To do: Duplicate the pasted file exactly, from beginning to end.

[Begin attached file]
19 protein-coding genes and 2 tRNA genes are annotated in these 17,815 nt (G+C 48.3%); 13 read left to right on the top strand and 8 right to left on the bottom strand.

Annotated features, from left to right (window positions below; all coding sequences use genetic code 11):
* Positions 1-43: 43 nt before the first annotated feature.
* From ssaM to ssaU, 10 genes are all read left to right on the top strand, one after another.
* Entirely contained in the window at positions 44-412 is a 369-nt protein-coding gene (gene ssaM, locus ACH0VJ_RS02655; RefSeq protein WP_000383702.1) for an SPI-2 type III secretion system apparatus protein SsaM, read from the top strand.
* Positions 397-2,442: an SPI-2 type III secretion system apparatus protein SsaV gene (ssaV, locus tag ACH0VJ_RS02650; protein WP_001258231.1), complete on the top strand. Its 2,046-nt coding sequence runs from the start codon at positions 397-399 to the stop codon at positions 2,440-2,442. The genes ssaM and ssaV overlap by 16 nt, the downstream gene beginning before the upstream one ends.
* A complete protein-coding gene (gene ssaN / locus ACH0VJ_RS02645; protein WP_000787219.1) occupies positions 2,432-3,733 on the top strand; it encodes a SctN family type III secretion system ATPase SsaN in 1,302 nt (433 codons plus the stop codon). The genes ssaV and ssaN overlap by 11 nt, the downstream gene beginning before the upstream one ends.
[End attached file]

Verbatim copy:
19 protein-coding genes and 2 tRNA genes are annotated in these 17,815 nt (G+C 48.3%); 13 read left to right on the top strand and 8 right to left on the bottom strand.

Annotated features, from left to right (window positions below; all coding sequences use genetic code 11):
* Positions 1-43: 43 nt before the first annotated feature.
* From ssaM to ssaU, 10 genes are all read left to right on the top strand, one after another.
* Entirely contained in the window at positions 44-412 is a 369-nt protein-coding gene (gene ssaM, locus ACH0VJ_RS02655; RefSeq protein WP_000383702.1) for an SPI-2 type III secretion system apparatus protein SsaM, read from the top strand.
* Positions 397-2,442: an SPI-2 type III secretion system apparatus protein SsaV gene (ssaV, locus tag ACH0VJ_RS02650; protein WP_001258231.1), complete on the top strand. Its 2,046-nt coding sequence runs from the start codon at positions 397-399 to the stop codon at positions 2,440-2,442. The genes ssaM and ssaV overlap by 16 nt, the downstream gene beginning before the upstream one ends.
* A complete protein-coding gene (gene ssaN / locus ACH0VJ_RS02645; protein WP_000787219.1) occupies positions 2,432-3,733 on the top strand; it encodes a SctN family type III secretion system ATPase SsaN in 1,302 nt (433 codons plus the stop codon). The genes ssaV and ssaN overlap by 11 nt, the downstream gene beginning before the upstream one ends.